After a global search, Professor Jemma Geoghegan has been appointed the Webster Family Chair in Viral Pathogenesis at the University of Otago.
A Professor in the Department of Microbiology and Immunology, School of Biomedical Sciences, Professor Geoghegan is the third holder of the position, following Professor Miguel Quiñones-Mateu who was appointed in 2019, and the inaugural recipient Professor Andrew Mercer, who held the position from 2005 until his retirement.
Her research focuses on how and why viruses jump hosts and emerge in new populations, and how they evolve while they spread. She has helped pioneer bioinformatic methods for the discovery of novel viruses which are beginning to revolutionise the study of virology.
“As part of the Leading Thinkers Initiative, this Chair is a huge privilege and I am incredibly grateful to Professor Webster and his family for making this possible,” Professor Geoghegan says.
“This position and the associated funding will mean that my current research will be expanded beyond what I thought would be possible. My hope is that by collaborating broadly and building up a network of people working in this area, we can really expand our understanding of this field of virology.”
Originally from Scotland, Professor Geoghegan completed her PhD with Professor Hamish Spencer in the Department of Zoology in 2012, before moving to the United States to undertake postdoctoral research on HIV at New York University. Her career then took her to University of Sydney and Macquarie University, before she returned to Otago with her family in early 2020.
COVID-19 hit the headlines about the same time as Professor Geoghegan arrived at Otago and she immediately found herself not just at the forefront of research into the virus, but often in front of media cameras and microphones, both nationally and internationally.
“Being on the front-line of the country’s response to a viral pandemic was definitely something I didn’t think I’d ever experience,” she says.
During this time, she co-led with her colleagues at the Institute of Environmental Science and Research the establishment of genomic sequencing of SARS-CoV-2.
The resulting genomic approach was described as “world leading” in a report commissioned by the Office of the Prime Minister’s Chief Science Advisor and as a result viral genomics became critical to New Zealand’s successful public health response.
She continues to build on this work and was recently awarded a Health Research Council Project grant to lead genomic sequencing of other viral infections that have been, and will be re-introduced into the community following the return of international travel.
“Through this initiative, I intend to build Aotearoa’s inaugural framework for genomic pathogen surveillance,” Professor Geoghegan says.
A focus for Professor Geoghegan has always been to inspire and be a role model for women in science.
“An important priority for me is to train the next generation of scientists in this field, to build capability and ensure we are much better prepared to tackle the challenges that infectious diseases will bring,” she says.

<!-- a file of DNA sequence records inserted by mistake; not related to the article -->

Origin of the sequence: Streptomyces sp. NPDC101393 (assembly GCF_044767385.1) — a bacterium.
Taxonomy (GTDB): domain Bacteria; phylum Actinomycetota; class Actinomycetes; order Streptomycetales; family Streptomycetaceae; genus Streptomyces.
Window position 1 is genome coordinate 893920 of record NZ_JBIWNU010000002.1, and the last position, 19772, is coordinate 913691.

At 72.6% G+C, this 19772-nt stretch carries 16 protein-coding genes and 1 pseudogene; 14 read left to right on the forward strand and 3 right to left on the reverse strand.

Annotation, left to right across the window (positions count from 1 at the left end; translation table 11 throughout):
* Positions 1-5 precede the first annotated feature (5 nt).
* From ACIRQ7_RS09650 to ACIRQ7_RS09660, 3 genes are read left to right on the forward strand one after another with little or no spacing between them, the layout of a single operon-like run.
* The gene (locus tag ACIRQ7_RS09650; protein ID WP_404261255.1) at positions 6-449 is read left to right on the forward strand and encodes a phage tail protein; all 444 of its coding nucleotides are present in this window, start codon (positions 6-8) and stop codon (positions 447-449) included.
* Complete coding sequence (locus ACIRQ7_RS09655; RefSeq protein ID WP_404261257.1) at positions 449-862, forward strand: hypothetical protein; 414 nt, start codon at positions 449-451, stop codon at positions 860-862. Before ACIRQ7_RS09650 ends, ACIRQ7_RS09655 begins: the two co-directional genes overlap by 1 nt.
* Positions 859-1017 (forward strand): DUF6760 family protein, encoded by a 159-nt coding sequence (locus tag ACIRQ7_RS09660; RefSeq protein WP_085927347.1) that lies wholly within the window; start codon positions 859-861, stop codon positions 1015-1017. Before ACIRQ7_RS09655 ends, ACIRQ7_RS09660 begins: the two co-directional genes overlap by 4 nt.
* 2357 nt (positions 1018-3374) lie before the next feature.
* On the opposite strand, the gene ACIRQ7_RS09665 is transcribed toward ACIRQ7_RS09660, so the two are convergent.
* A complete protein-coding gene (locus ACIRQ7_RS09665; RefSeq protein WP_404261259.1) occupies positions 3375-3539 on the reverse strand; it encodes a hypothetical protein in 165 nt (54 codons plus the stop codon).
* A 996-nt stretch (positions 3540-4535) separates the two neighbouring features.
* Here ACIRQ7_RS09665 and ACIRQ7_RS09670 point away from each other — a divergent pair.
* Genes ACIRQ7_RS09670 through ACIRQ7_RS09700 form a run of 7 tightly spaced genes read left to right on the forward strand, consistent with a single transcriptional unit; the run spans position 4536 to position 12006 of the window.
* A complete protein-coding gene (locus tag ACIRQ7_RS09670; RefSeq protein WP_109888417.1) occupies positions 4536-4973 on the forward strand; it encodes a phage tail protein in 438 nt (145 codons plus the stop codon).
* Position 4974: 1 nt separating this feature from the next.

“This role demonstrates leadership in research and I hope it will encourage a change in culture where women are seen to be leaders in this space too.”
Acting Vice Chancellor Professor Helen Nicholson says Professor Geoghegan has an exceptional track record as an internationally recognised, respected and high impact scientist.
“As a globally respected scientist, Jemma has made significant contributions in her field which have not only garnered acclaim from peers but has also led to groundbreaking advancements.
“Jemma’s expertise and accomplishments makes her the ideal person for this prestigious position, and I have no doubt she will seize every opportunity to make even greater strides in her research and inspire others to do the same.”
The Webster Chair in Viral Pathogenesis
The University of Otago established the 'Leading Thinkers Initiative' in 2004 as part of the government's Partnerships for Excellence Framework. The Initiative invested in people who were knowledge leaders working in areas considered vital to New Zealand's well-being. Academics have been recruited from New Zealand and around the world to fill these prestigious and important positions. The projects cover the breadth of academic disciplines at Otago and all meet the objectives of the University’s Strategic Direction.
The Webster Family Chair in Viral Pathogenesis was endowed by Robert and Marjorie Webster in 2005 in conjunction with the Leading Thinkers campaign.
Professor Webster is a noted virologist and international expert in influenza. He was the first to acknowledge a link between human and avian flu. His team isolated and identified the avian-adapted strain of H5N1, the causative agent of H5N1 flu commonly known as “avian influenza” or “bird flu”. He is an expert in the structure and function of influenza proteins and in the development of new vaccines and anti-virals. The reservoir of influenza viruses in wild birds, and their role in the evolution of new pandemic strains for humans and lower animals, continue to be a focus of his work.
Robert Webster studied at the University of Otago in Microbiology where he completed a BSc and MSc. During his distinguished career, he has held many research posts, starting out as a virologist with the New Zealand Department of Agriculture.
He continues his work in infectious diseases at St Jude Children’s Research Hospital in the USA . He has published more than 600 original articles and reviews on influenza viruses.
For more information please contact:
Professor Jemma Geoghegan
Department of Microbiology and Immunology
University of Otago